Early Animation Pioneers (Silent)
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- Run Time: 1 hours, 35 minutes
- Video: Black & White
- Encoding: Region 0 (Worldwide)
- Released: September 29, 2020
- Originally Released: 1915
- Label: Alpha Video
Performers, Cast and Crew:
|Directed by||Walt Disney, Paul Terry & Willis O'Brien|
Description by OLDIES.com:
CRAMPS (1916): In 1916, Bud Fisher licensed his comic strip characters Mutt and Jeff to animation pioneer Charley Bowers. The resulting long-running series was second only to Krazy Kat in popularity. In Cramps, Jeff wakes up with an awful stomach pain. Mutt sneaks off to the pharmacist's office to find something to help him - but accidentally grabs a bottle of nitroglycerin!
FARMER AL FALFA'S WAYWARD PUP (1917): Paul Terry's first popular character was Farmer Al Falfa, a crotchety old country dweller who was quick to reach for his shotgun during times of trouble. In this short, he chases down his disobedient dog Fido after the mangy mutt steals his pipe. Terry later created Mighty Mouse, Heckle and Jeckle, Deputy Dawg, and many others.
THE DINOSAUR AND THE MISSING LINK (1917): This fascinating stop-motion short is the earliest work of Willis O'Brien, later to be famous for The Lost World (1925), King Kong (1933) and Mighty Joe Young (1949). A lovestruck caveman has to rescue his sweetheart from a gorilla-like creature called "Wild Willie" (who resembles King Kong!)
GOODRICH DIRT, COWPUNCHER (1918): John Randolph Bray (1879-1978) was a pioneer of early animation. His studio was responsible for launching the careers of such luminaries as Walter Lantz and the Fleischer brothers. Goodrich Dirt was one of Bray's characters, a hapless hayseed who was always down on his luck. In this short he gets a job as a ranch hand and gets kicked in the tuchus by an inordinate amount of horses.
BOBBY BUMPS PUTS A BEANERY ON THE BUM (1918): A mischievous little boy named "Bobby Bumps" was another of Bray Productions' regular characters. The Bobby Bumps cartoons are notable for being the first to utilize cel animation - previously, cartoons were made using paper animation, with a new drawing done for each frame of film. Bray pioneered drawing on sheets of clear celluloid that could be placed on a still background while photographed. This process revolutionized the animation industry. In this short, Bobby and his dog get into trouble when they try to help out at a diner (then called a "beanery.")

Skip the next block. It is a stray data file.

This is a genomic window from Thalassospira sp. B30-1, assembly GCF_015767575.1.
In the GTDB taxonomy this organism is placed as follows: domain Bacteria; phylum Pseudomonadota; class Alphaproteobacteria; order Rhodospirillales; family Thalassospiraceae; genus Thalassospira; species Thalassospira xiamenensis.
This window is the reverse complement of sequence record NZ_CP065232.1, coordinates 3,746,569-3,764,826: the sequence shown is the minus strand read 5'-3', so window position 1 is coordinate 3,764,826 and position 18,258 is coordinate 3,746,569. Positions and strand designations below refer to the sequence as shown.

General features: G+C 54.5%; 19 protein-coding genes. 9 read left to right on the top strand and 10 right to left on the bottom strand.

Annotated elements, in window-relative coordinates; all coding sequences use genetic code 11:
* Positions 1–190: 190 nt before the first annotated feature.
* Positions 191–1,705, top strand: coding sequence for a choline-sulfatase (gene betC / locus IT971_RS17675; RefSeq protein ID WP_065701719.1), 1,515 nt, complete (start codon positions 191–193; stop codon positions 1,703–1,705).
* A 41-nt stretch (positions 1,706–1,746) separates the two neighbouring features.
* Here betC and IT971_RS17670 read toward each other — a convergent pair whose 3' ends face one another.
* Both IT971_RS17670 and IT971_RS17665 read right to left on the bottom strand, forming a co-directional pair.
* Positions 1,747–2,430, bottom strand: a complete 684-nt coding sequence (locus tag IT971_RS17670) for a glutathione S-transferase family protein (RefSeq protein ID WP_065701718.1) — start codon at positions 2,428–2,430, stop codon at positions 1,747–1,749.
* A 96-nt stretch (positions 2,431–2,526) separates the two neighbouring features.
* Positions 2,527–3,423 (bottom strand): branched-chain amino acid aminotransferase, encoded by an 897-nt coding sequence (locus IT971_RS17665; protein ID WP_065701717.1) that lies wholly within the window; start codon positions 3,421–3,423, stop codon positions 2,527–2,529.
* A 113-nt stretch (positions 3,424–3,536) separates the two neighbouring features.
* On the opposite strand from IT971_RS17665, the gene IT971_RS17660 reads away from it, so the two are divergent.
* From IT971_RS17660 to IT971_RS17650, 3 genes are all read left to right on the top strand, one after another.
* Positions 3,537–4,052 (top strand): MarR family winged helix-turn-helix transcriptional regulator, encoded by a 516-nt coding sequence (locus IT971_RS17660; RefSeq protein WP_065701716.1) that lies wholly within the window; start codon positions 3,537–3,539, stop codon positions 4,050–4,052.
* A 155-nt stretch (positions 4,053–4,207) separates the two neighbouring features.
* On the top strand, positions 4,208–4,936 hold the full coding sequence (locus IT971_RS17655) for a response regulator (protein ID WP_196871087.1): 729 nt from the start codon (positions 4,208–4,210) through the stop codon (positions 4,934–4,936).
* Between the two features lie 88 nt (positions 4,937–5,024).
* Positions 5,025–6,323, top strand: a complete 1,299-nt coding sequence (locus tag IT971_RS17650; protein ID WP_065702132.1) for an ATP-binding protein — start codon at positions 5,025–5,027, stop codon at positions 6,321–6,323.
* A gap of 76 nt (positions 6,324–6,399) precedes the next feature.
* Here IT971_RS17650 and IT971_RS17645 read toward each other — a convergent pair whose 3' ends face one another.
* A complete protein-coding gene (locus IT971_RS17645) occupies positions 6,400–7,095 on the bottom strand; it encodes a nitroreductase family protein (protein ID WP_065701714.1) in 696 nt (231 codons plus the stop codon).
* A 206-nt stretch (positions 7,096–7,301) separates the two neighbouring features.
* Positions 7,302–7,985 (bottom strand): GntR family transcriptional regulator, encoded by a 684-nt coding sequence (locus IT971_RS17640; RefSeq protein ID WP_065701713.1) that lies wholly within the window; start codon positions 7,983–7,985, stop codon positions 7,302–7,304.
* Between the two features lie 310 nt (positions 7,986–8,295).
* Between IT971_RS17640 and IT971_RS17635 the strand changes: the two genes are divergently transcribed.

NEWMAN'S LAUGH-O-GRAM (1921): In 1921, a 20-year-old Walter Elias Disney was contracted to make short cartoons to be shown before the main feature at the Newman's theater chain in Kansas City. This first entry is the only one that still survives.
PUSS IN BOOTS (1922): The success of the Laugh-O-Grams made Disney even more ambitious. Inspired by Paul Terry's Aesop's Fables cartoons, Disney decided to make his own versions of the classic fairy tales. Puss in Boots is an enchanting example of this important stage in Disney's development.
ALICE THE TOREADOR (1925): An entry in the Alice In Cartoonland series, also by Disney, featuring live-action actress Virginia Davis in a cartoon world. This series ran through 1927.
INVISIBLE REVENGE (1925): In this Mutt and Jeff cartoon, a scientist discovers a potion that can turn anything invisible. Jeff steals it so he can trick Mutt into thinking he's going crazy.
DOG GONE (1926): Bonzo the Pup was a British comic strip character who made the leap into animated cartoons. In Dog-Gone, Bonzo visits the zoo. After running afoul of some wet paint, he is mistaken for a rare "striped bonzosaurus" by the zookeeper.
WILLI'S NIGHTMARE (1928): This German short mixes animation with science fiction as a little boy dreams about what life could be like in the far-future year of 2500 A.D.